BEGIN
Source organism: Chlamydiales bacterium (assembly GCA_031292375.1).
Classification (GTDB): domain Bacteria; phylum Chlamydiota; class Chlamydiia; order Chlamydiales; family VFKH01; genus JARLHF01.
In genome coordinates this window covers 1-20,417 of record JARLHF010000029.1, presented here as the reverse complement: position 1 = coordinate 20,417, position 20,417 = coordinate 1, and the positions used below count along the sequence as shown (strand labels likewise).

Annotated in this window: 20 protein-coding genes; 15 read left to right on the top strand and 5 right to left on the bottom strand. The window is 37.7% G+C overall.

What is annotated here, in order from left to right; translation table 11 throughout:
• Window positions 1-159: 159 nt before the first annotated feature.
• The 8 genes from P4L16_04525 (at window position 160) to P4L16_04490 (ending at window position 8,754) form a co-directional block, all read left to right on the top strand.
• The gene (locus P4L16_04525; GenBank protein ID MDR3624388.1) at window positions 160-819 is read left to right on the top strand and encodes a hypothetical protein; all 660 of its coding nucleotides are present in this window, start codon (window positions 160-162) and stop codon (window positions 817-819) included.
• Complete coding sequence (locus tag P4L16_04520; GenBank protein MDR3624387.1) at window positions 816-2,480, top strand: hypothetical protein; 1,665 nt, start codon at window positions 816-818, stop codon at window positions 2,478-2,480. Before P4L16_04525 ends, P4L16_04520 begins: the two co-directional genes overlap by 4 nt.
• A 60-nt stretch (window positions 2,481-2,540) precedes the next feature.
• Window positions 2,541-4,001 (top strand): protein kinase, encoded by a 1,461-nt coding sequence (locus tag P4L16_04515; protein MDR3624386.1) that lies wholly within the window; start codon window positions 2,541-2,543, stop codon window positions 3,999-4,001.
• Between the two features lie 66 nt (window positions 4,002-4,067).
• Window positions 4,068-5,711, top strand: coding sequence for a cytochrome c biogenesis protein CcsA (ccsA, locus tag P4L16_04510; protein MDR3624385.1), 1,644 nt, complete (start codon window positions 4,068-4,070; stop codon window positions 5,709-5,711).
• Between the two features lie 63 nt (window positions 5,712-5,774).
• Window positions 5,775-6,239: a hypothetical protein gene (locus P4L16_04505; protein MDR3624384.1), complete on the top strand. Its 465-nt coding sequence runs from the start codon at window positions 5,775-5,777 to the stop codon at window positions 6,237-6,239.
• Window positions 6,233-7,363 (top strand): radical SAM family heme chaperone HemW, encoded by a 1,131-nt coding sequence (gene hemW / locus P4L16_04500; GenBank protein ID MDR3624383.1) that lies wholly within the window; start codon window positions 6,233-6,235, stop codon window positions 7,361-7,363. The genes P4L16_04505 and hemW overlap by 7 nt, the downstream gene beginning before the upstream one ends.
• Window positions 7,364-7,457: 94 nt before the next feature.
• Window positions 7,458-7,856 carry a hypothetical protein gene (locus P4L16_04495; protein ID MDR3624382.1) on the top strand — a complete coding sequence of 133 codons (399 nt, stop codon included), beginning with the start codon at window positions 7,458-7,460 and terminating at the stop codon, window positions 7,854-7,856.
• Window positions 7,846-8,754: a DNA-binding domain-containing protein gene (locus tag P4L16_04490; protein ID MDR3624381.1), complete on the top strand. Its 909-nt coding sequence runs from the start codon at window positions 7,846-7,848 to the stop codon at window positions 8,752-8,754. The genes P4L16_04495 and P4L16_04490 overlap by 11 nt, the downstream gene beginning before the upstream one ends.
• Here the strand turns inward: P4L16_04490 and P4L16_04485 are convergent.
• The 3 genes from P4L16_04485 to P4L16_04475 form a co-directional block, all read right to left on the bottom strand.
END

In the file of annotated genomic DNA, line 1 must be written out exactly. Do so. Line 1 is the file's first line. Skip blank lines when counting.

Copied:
Source organism: Chlamydiales bacterium (assembly GCA_031292375.1).